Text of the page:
To be able to compute this number accurately and further optimise it going forward, not only will we need to track everything accurately but also attribute results aka sales accurately to leads and leads to marketing campaigns.
Why a CRM?
A small startup might just have one person doing the entire lifecycle of marketing from lead gens to maintaining different accounts and finally building and optimising startup sales funnel. All of this is not possible without centralising the operations through a CRM by tracking and keeping all data there and using other tools as a satellite around it. Even with multiple team members, centralised data has its own need. CRM is basically a database for sales and marketing folks with a UI/UX layer.
As a data scientist, I cannot emphasise the need for a centralised data lake and maintaining its quality. This is paramount for getting engineering right and there is no need why sales and marketing have to be any different, which as far as I believe is slowly becoming part of the engineering division.
I will be using Hubspot to give a walkthrough but this is largely true for any CRM. The relative difference between them and pro cons is a lot more nuanced decision which needs the size of startup, domain etc to be able to make a more deliberated decision. This is a great tool for startup sales and marketing.
This is the central operations and is basically a repository of all your customers and gives you an ability to track, manage them. Add and edit the basic details and can be thought of as the key to your dictionary.
You can also your system to Google Ads and other networks. This is key to be able to organise your campaigns by tracking the users you are hitting. Apparently, ad networks are not that straight forward and you need to track and re-target engaged users to be able to finally convert them.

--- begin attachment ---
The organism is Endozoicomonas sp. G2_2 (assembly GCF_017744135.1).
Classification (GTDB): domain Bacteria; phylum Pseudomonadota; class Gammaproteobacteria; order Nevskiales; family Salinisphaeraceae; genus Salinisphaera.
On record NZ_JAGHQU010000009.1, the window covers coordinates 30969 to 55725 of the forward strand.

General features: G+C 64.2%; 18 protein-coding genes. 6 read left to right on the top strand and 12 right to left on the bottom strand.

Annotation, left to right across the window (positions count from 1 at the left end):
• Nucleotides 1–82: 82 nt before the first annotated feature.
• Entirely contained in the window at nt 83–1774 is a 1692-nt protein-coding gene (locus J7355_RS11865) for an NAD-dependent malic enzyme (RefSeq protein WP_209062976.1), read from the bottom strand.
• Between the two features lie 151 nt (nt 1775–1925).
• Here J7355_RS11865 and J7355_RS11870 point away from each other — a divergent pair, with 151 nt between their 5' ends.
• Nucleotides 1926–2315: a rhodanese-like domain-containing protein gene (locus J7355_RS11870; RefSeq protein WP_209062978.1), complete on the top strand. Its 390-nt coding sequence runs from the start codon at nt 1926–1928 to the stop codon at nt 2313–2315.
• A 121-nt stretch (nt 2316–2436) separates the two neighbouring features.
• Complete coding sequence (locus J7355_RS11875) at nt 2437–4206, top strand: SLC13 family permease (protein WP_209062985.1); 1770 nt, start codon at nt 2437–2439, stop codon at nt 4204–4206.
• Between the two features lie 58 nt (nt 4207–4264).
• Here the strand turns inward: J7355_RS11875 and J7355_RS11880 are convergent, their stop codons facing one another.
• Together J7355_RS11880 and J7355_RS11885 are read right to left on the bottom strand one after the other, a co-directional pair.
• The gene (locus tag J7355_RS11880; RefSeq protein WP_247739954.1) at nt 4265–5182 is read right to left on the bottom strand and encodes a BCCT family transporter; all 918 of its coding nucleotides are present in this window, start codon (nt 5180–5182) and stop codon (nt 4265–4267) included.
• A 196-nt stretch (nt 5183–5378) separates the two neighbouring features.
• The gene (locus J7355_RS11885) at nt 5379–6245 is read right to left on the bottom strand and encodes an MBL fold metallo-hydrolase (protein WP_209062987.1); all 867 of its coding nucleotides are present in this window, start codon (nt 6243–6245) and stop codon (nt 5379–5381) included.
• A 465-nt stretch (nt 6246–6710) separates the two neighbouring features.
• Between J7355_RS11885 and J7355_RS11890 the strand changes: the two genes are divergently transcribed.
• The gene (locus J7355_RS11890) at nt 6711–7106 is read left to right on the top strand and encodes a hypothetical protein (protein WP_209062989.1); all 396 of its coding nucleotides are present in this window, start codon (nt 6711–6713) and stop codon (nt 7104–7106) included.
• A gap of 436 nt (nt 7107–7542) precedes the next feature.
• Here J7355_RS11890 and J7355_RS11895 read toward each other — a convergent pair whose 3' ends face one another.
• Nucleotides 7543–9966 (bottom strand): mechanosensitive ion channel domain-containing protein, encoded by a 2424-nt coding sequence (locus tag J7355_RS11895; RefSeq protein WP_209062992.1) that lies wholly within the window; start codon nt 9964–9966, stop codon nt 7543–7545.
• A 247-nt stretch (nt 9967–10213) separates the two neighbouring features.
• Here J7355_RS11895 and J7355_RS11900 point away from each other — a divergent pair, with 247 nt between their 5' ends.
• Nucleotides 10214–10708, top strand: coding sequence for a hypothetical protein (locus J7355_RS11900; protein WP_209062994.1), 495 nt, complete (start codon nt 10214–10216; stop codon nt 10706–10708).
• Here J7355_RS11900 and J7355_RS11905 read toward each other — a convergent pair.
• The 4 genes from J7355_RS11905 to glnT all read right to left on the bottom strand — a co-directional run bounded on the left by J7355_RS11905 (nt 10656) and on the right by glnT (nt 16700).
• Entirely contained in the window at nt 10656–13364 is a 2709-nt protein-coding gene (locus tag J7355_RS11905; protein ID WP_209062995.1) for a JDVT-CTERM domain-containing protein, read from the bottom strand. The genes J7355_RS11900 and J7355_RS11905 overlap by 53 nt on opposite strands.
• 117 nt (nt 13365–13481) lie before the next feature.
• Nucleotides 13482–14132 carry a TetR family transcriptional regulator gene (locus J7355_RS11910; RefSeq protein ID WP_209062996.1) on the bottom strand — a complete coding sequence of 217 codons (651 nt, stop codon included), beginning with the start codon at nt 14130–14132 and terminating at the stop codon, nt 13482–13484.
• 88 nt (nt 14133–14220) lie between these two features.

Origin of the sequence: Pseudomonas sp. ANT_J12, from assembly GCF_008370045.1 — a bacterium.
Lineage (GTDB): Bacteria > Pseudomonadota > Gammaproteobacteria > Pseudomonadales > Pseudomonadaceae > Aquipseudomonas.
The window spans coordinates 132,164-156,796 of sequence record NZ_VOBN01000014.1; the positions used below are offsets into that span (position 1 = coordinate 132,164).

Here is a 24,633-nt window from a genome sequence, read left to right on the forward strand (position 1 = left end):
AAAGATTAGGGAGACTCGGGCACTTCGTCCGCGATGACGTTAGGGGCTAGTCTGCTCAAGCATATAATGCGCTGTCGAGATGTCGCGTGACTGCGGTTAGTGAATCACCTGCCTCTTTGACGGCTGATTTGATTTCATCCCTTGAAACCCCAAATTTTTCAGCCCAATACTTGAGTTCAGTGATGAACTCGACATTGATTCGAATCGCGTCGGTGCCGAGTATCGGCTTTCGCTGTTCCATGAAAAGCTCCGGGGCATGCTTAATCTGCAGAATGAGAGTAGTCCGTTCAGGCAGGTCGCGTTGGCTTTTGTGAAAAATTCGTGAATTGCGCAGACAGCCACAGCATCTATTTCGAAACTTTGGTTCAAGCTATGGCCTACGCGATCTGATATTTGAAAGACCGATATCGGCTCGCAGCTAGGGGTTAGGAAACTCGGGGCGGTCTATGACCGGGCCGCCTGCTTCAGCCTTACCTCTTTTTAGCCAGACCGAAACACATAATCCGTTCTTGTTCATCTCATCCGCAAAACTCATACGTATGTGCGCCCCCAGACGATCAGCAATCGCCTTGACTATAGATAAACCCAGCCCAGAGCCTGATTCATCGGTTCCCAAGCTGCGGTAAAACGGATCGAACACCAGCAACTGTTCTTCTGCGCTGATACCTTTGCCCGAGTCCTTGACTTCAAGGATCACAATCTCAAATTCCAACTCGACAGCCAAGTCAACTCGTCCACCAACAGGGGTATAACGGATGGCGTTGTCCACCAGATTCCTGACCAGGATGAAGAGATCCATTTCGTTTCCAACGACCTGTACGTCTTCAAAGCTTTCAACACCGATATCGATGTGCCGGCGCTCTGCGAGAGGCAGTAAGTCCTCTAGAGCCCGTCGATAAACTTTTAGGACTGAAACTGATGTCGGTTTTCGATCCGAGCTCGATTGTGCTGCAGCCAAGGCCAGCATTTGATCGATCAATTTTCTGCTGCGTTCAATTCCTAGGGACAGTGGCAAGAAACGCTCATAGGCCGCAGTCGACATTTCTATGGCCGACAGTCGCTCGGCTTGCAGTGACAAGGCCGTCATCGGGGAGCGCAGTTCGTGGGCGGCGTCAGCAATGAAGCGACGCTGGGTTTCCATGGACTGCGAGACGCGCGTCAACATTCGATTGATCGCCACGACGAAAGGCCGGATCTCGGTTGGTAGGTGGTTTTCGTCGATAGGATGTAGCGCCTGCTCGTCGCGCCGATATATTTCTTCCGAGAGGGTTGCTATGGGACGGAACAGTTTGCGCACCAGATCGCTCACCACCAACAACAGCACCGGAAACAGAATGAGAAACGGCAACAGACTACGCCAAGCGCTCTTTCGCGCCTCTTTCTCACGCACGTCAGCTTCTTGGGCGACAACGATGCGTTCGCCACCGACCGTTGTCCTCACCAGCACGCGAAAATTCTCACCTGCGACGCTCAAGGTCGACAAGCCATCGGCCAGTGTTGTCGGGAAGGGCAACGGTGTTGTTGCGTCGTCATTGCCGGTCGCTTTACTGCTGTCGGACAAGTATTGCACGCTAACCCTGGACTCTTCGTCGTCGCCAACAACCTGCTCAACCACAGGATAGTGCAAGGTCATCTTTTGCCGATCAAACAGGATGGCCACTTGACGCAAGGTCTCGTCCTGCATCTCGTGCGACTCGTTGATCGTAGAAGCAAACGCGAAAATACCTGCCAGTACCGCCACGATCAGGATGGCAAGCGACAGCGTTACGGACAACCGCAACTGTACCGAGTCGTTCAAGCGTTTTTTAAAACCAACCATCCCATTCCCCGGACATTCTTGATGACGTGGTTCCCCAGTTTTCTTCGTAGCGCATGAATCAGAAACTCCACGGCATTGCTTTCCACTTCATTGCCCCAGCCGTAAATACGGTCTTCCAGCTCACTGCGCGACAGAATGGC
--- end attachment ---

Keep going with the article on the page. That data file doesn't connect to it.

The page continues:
The ability to run, email campaigns from CRM itself allows you do not to maintain separate accounts like Mailchimp which unfortunately are quite limited in functionality.
Notes & Documentation
The other major learning about sales has been how it’s a series of engagements and not a one-meeting event. This requires the need to keep track of different leads, their objections or concerns and how they are being addressed and tracked as we go.
I haven’t set it up in my case but for a B2B oriented firm, this is absolutely necessary and the ability to track conversations and pick up context from last meetings is pivotal. A good documentation culture goes a long way in preventing re-work and channelising efforts better. This saves time and brings effectiveness.
Having this centralised data, allows you to constantly monitor and track data better. The bird’s eye view is necessary to keep the marketing humming. Needless to say, a good CRM gives access to lots of data and this can be used to build automation workflows to speed things up. This will in turn help you optimize startup sales and marketing.
There are a bunch of other videos and content emphasising the need for startup sales and marketing and I found the following really useful. More so, the post was inspired by the webinar from Hubspot.